Health care and labor in the United States is a complex web of regulations and policies. For many businesses, particularly small businesses, many of these laws may appear too complicated and can make owners and managers quite alarmed about new costs to their businesses. Its best that small business owners and managers understand how certain regulations affect them and what they can do to minimize their costs as a result of these regulations. Here, we will see how the Affordable Care Act affects small businesses and what a small business owner or manager can do about it.
What Is the Affordable Care Act?
The Affordable Care Act (ACA) is a health care reform law introduced by President Barack Obama and brought to the floor of the House of Representatives by Representative Charlie Rangel (New York-15). The ACA includes numerous reforms that helps end pre-existing condition exclusions on health care plans, removes insurance barriers by setting up health exchanges, and increases the scope of preventative care on health care plans. Essentially, the ACA tries to lower the amount of uninsured Americans by giving them opportunities to enroll in health care plans. With more people on health care plans, premiums for all insurance recipients can go down and coverage can increase. In the end, more people would, in theory, have health care, which would promote better public health results and lower the financial burden of individuals in relation to their health care needs.
What Does the ACA Do To Businesses?
The ACA has different regulations that are applied to businesses. The most important policy that is supposed to help increase the amount of American citizens have health insurance is the Employer Mandate. Although the mandate requirement is being pushed back, the mandate will force businesses with more than 50 full-time equivalent (FTE) employees on their payroll to provide a health insurance plan for all of those FTE workers. If the business does not provide health insurance, they need to pay a penalty fee annually with their business taxes. This fee is about $2,000 per employee after the first 30 employees. So, if a business has 75 FTE workers but does not offer insurance, they need to pay a penalty of $2,000 per the 45 FTE employees over the first 30 FTE employees, or $90,000 annually.
What Does That Mean For Small Businesses?
The definition of a small business may be relative to many owners and managers, but under this law, a small business is under 50 employees. If a small business has under 50 employees, they are exempt from the Employer Mandate and the penalty fee under the ACA. Still, many small businesses, in terms of their operating budget, can have over 50 FTE employees, meaning the ACA penalties or providing health insurance can be very detrimental to these business budgets.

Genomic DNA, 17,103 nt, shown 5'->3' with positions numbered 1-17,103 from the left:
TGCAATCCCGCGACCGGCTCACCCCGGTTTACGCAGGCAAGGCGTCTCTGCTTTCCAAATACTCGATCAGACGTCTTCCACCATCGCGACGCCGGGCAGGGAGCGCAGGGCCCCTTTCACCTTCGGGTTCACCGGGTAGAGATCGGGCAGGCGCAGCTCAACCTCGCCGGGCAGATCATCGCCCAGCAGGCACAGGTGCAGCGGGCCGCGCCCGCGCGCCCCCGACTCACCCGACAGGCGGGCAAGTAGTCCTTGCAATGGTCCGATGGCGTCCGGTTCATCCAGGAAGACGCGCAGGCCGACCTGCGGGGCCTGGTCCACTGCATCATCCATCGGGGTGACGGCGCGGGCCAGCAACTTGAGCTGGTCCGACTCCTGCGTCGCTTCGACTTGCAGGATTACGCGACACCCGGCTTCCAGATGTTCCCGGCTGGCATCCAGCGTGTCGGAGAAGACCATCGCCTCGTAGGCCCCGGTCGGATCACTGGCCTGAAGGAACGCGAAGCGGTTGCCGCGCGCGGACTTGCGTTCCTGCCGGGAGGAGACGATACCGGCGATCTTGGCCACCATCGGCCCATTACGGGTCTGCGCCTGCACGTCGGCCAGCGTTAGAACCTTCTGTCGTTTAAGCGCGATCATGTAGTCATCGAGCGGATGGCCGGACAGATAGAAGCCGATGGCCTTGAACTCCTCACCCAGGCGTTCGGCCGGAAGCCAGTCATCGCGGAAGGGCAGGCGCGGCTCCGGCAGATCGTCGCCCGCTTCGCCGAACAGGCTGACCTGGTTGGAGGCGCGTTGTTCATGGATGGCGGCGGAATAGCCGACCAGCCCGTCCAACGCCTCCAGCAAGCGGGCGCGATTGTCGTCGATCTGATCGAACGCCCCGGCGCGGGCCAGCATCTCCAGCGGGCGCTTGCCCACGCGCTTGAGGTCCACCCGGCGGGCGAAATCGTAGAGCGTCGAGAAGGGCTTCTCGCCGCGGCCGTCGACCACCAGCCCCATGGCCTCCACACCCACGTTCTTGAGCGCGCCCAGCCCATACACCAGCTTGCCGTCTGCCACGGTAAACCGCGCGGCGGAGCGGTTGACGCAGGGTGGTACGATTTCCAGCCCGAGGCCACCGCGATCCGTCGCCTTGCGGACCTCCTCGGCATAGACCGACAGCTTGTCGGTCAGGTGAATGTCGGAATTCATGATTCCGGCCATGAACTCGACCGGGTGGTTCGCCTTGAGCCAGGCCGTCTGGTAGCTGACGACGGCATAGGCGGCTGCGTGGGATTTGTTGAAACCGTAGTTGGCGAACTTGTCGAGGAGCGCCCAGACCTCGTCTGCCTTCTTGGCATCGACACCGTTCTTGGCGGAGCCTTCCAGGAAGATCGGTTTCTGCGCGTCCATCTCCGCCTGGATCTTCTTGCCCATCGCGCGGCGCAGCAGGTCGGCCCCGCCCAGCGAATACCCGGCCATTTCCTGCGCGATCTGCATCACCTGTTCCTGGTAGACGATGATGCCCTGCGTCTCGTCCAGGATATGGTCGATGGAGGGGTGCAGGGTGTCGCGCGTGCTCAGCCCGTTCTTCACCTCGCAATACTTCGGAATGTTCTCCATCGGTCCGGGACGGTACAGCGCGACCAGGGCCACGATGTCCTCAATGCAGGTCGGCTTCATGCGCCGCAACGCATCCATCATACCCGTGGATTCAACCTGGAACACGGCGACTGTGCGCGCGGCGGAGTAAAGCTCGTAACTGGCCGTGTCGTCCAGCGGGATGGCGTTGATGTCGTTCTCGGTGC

What Many Small Businesses Are Facing
The definition of a small businesses under the ACA makes many actual small business owners and managers face grim choices. To avoid an annual penalty or the costly institutionalization of having an employer health care plan, many owners and managers considering drastic changes to their business structure. Many owners and managers have been open to cutting hours so that the amount of FTE workers employed on the payroll are reduced. Some businesses may even fire workers outright to completely reduce their entire worker head count.
How the Advance Funds Network Can Help
The Advance Funds Network (AFN) is a financial firm that provides lines of credit to small businesses. What makes AFN lines of credit different is that they offer large lines of credit to businesses, but the business will only pay for the credit they use. In addition, the payment approaches vary with AFN, such as fixed payments, percentage of sales payment, or a hybrid moment option. AFN provides lines of credit for any business that can meet several application requirements, such as having over $10,000 per month in sales and having a minimum of $1,000 in their business bank account with at least five deposits per month. Contract AFN today to see how they can help a small business meet the needs of the ACA, whether the business will invest in a health plan or pay the penalty fee.